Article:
Interpreting evidence in general practice: Bias and conflicts of interest.

Auteur(s) :
Bero L., Parker L., Grundy Q.
Date :
Juin, 2018
Source(s) :
Australian journal of general practice. #47:6 p337-340
Adresse :
MBBS, PhD, Postdoctoral Research Associate, Charles Perkins Centre and University of Sydney School of Pharmacy, NSW.

Sommaire de l'article

Sponsorship of research and education occurs commonly in the pharmaceutical, medical device, and food and drink industries. This sponsorship is a conflict of interest, creating a situation where there may be bias in favour of the sponsors' interests. General practitioners (GPs) need to be aware of potential conflicts of interest in industry-sponsored research and education.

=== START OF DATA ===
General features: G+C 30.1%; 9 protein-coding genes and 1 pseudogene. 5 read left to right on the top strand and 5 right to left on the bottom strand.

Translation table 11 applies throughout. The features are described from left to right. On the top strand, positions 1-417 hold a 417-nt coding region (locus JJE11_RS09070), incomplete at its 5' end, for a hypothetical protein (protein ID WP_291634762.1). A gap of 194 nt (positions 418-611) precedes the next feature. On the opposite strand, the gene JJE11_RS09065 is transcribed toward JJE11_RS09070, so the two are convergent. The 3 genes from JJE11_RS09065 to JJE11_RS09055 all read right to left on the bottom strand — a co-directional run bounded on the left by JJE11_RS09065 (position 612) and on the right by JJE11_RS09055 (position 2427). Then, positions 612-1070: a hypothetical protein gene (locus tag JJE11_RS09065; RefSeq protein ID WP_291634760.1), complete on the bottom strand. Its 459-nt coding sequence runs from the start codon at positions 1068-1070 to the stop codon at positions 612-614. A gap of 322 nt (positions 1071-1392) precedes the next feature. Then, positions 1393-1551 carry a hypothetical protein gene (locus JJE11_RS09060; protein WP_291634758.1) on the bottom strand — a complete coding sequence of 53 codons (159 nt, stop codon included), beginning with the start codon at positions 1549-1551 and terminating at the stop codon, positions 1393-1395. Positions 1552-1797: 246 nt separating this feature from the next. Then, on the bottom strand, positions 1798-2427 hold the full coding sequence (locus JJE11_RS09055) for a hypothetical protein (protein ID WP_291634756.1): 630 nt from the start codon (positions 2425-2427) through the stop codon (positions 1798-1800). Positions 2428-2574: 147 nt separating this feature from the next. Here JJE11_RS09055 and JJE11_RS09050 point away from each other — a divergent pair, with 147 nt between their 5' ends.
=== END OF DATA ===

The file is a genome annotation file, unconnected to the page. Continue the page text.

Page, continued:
The aim of this article is to alert GPs to the risk of bias in research and education funded by for-profit organisations, and to provide strategies to avoid being influenced by information that may be biased.

Types of bias known to be associated with industry sponsorship include: methodological bias, where there is a systematic error in the design, conduct or analysis of the study such that it deviates from the truth; agenda bias, where study topics align with increased use of industry products; publication and reporting bias, where unfavourable studies or results are suppressed or omitted; and marketing bias, where supportive evidence is preferentially disseminated and sympathetic opinion leaders are given a broad platform. Industry influence can be reduced by seeking out independent reviews and avoiding industry-funded educational events.

Source : Pubmed